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Search Tags: Strategic Arms Reduction Treaty
President Barack Obama and Russian President Dimitri Medvedev agreed the outlines of a deal to reduce their strategic nuclear warheads to 1,500-1,675 within seven years of a new treaty coming into force. The sides want to make a deal before the 1991 Strategic Arms Reduction Treaty (START) expires on Dec. 5. Both sides are already committed to reducing their arsenals to between 1,700 and 2,200 warheads under the separate Moscow Treaty (SORT) that runs until 2012.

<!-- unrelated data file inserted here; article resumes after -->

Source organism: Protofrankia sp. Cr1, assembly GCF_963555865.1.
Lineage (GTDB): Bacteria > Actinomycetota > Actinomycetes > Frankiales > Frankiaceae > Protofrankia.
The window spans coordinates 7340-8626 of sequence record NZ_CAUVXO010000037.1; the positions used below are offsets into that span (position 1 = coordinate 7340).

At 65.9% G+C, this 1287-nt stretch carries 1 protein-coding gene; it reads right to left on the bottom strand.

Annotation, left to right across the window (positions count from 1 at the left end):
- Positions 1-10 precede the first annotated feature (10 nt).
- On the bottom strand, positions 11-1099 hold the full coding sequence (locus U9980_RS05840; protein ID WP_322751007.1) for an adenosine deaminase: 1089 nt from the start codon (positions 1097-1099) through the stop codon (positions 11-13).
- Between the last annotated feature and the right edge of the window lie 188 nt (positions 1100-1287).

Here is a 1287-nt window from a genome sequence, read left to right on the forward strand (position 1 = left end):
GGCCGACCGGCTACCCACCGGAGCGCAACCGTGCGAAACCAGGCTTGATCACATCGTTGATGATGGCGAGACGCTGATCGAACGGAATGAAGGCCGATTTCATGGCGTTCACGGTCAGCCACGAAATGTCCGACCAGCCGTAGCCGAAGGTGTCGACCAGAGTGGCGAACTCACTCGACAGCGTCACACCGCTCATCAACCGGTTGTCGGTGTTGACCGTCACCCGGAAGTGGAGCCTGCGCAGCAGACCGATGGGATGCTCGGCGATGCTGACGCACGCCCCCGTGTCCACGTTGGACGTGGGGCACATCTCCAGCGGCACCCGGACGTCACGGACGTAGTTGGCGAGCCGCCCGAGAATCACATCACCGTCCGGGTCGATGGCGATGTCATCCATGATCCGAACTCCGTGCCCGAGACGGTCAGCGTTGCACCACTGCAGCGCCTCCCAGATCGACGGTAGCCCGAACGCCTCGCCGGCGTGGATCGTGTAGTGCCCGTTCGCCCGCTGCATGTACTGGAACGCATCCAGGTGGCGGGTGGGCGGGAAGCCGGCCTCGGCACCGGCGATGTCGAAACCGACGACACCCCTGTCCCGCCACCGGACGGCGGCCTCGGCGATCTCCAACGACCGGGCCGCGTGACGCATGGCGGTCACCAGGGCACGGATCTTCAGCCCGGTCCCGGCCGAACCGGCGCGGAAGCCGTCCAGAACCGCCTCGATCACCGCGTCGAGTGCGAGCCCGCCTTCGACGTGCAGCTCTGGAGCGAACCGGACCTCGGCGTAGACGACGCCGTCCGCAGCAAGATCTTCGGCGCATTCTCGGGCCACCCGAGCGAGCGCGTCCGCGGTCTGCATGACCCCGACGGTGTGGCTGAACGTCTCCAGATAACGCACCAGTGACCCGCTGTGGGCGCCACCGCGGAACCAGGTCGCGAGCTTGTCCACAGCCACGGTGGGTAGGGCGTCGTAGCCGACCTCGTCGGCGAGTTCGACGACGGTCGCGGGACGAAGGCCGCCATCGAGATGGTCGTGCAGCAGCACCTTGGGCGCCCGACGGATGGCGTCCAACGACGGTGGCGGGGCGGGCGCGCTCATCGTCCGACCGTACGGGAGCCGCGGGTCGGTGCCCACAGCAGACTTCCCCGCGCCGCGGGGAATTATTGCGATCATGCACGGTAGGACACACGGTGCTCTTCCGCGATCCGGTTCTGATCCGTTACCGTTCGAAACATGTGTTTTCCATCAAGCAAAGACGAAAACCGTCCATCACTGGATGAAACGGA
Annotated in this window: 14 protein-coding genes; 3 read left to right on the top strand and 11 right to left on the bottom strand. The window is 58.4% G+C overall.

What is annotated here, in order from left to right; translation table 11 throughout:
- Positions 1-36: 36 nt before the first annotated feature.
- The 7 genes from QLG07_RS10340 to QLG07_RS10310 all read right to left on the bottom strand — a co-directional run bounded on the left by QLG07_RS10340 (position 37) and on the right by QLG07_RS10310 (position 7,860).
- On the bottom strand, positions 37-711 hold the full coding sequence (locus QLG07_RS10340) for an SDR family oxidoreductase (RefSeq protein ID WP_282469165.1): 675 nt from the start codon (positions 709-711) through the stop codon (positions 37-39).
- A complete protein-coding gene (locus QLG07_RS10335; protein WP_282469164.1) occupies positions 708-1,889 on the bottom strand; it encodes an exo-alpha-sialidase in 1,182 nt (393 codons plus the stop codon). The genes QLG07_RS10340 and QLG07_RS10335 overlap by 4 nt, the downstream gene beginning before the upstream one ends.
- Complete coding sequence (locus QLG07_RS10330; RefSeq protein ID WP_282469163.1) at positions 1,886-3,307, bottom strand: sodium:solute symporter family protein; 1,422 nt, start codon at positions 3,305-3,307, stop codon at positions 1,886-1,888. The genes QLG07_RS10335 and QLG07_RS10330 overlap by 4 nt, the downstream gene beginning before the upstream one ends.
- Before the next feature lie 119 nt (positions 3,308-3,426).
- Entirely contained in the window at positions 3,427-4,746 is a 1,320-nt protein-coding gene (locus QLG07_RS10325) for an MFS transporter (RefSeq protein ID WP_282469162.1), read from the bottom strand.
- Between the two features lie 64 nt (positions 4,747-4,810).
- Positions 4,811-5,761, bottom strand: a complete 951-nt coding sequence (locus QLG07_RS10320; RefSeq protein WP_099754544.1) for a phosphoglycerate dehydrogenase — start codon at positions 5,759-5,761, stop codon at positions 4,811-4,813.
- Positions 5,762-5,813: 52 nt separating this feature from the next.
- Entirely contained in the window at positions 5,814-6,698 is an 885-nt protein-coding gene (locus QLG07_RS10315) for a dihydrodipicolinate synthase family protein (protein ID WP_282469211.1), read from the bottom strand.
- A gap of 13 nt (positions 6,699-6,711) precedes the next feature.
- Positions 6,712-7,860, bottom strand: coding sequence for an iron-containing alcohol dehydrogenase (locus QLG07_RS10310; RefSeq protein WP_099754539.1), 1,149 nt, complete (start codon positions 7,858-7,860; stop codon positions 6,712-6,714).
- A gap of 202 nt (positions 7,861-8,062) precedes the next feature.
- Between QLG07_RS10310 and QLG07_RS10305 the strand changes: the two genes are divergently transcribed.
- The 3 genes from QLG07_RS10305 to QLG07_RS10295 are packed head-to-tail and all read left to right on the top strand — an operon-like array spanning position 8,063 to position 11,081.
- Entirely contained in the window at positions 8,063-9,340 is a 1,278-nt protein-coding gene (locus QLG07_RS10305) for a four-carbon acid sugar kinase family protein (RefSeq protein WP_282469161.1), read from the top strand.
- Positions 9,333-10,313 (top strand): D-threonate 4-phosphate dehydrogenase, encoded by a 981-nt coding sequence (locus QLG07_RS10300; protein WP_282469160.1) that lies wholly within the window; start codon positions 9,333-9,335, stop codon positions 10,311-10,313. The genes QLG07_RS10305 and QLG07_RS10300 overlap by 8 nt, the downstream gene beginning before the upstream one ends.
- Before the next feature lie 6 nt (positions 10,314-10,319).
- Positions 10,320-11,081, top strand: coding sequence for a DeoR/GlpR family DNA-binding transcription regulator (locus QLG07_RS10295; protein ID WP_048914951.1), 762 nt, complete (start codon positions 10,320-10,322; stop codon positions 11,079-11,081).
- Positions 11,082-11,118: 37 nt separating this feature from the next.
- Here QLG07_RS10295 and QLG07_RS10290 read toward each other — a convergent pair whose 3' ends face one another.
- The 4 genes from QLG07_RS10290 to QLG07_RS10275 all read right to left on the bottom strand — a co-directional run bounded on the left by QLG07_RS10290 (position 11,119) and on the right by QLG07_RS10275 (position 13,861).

Secretary of Defense Robert Gates says the possibility of a U.S.-Russian partnership on missile defense have improved because Moscow is becoming more concerned about Iran. The defense secretary told senators Tuesday that U.S. offers to put radar or data exchange centers in Russia are among the options being discussed. Russian and U.S. officials are working intensively on a successor deal to the 1991 Strategic Arms Reduction Treaty, or START I, which expires in December. Negotiators are aiming for some results by the time Russian President Dmitry Medvedev hosts President Barack Obama July 6-8 in Moscow.